• By comparison, independent nutritionists didn’t shy away from transition management
  • Block-calving herds had fewer transition problems compared with year-round calving herds because cows produced less milk and were under less metabolic stress
  • Block-calving farmers’ top priority was to keep things simple and low cost
  • Farmers with year-round calving herds used advisers/vets more than block calvers, who only used them when they needed them.

Mineral levels being fed on year-round calving farms


Recommended level to be fed

Average being fed



3.5g/kg DM

3.42g/kg DM

1-6.27g/kg DM


0.3mg/kg DM

0.09mg/kg DM

0-0.89mg/kg DM


12-18mg/kg DM

20.8mg/kg DM

One farm exceeded the maximum permitted value two-fold, and another was found to be feeding 79.3mg to fresh cows


Less than 5g/kg DM

5.66g/kg DM

3.15-10.1g/kg DM


Less than 11g/kg DM

13.9g/kg DM

In some instances, more than 24g was being fed. Range 5.89-24.1g/kg DM

Based on mineral analysis on 22 year-round calving farms

Nutrition repercussions 

Mrs Redfern says calcium, magnesium, and potassium are all interlinked and can create huge issues with milk fever if not fed at the correct rates.

“Calcium and potassium exceeded recommendations, but I could see that coming because a lot of forages are high in those. But from a milk fever point of view, it’s a total disaster,” explains Mrs Redfern.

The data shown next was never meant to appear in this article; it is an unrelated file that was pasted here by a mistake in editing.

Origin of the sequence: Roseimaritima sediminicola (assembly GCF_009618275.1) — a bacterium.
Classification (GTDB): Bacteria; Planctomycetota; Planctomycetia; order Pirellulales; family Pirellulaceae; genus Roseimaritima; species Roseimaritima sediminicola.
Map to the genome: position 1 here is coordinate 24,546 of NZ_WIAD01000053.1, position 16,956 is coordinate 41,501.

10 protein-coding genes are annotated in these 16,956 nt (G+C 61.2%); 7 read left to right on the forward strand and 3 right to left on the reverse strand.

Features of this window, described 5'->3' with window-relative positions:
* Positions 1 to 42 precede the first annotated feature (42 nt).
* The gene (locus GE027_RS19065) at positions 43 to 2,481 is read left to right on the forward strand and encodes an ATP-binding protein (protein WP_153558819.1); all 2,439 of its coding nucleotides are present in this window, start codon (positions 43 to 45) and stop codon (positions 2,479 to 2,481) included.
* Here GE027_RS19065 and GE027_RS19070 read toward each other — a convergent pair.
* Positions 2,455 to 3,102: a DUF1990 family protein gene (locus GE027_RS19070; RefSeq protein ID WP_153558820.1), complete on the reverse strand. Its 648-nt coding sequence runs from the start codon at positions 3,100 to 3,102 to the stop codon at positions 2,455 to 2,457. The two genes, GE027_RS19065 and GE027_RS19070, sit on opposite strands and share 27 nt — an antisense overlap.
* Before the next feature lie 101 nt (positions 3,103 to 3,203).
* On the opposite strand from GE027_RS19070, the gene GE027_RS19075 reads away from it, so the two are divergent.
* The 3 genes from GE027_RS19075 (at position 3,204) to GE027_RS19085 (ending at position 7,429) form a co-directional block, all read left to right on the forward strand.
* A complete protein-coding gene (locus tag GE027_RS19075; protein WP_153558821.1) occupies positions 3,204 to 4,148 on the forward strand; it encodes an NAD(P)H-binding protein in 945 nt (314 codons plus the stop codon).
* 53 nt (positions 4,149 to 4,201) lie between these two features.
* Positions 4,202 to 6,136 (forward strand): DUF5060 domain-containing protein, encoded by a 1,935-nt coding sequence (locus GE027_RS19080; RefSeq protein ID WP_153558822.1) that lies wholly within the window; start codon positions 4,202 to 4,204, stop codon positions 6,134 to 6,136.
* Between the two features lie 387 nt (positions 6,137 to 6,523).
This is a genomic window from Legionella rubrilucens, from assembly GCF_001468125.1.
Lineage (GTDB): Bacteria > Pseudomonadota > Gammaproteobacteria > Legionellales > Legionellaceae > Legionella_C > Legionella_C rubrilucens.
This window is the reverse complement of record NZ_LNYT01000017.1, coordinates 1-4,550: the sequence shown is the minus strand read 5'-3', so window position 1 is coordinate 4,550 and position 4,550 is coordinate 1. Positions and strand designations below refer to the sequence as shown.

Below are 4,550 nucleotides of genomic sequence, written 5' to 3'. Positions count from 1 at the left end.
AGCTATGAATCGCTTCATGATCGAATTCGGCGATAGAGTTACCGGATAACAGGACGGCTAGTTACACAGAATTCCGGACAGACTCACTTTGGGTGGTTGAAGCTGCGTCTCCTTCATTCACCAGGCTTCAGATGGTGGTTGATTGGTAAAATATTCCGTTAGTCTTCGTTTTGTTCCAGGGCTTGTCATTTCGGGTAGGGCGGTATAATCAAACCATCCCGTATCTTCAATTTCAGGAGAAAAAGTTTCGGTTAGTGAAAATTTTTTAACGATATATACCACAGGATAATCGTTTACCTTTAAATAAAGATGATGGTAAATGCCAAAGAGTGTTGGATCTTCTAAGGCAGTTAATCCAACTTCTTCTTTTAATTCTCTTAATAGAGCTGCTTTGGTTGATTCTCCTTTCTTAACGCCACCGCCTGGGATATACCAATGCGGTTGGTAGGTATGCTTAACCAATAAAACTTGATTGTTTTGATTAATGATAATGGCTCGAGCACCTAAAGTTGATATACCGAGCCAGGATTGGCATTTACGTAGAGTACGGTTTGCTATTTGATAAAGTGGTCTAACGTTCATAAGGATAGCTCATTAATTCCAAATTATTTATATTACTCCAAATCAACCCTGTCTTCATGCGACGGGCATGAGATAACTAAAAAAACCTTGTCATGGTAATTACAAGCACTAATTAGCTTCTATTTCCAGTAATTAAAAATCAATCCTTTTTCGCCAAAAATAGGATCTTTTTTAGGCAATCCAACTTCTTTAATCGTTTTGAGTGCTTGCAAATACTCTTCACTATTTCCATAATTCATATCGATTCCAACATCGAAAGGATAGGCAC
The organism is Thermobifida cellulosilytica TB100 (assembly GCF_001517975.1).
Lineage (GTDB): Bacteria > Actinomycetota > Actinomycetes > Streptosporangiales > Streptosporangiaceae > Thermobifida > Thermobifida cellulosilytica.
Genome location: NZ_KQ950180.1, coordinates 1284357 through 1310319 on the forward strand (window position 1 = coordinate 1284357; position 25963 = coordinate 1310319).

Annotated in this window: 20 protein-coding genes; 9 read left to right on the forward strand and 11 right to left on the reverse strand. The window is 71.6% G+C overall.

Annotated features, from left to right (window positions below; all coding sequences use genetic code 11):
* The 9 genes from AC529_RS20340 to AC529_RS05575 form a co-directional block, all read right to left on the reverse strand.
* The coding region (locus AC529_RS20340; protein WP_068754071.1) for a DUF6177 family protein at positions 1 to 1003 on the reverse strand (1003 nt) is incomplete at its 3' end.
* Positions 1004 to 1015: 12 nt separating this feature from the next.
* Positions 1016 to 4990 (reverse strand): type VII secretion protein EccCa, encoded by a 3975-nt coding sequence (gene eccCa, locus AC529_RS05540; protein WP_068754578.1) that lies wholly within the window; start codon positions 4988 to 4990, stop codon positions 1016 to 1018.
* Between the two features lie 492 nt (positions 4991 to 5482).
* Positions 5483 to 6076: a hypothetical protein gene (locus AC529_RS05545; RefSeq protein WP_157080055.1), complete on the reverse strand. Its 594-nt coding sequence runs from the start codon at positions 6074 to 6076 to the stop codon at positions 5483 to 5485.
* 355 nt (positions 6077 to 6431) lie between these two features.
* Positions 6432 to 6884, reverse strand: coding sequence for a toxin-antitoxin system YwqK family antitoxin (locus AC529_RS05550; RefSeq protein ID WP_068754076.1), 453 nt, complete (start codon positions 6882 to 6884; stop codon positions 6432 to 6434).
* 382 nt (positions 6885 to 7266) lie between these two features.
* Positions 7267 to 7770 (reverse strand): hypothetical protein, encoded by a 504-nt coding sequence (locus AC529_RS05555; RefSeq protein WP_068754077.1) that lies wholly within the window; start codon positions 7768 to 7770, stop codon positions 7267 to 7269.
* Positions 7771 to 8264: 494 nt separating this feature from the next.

She adds: “You don’t want to provide a lot of calcium pre-calving because you want to stimulate the cow to produce calcium on her own, from her bones.

“Potassium carries a positive charge. The higher the potassium in forage, the higher the dietary cation-anion difference [decab] value is going to be.

“[Potassium is] a nightmare for cows in two ways: it stops magnesium from being absorbed and, [because magnesium] is responsible for producing an enzyme in the kidneys to help cows mobilise calcium, if there isn’t enough magnesium in the ration, cows will struggle to regulate calcium.”

Twelve out of 22 farms did not meet the recommend pre-calver dietary magnesium concentration.

Another fundamental trace mineral that was undersupplied was selenium, which is important for calf development and immunity during pregnancy when cows are immunosuppressed.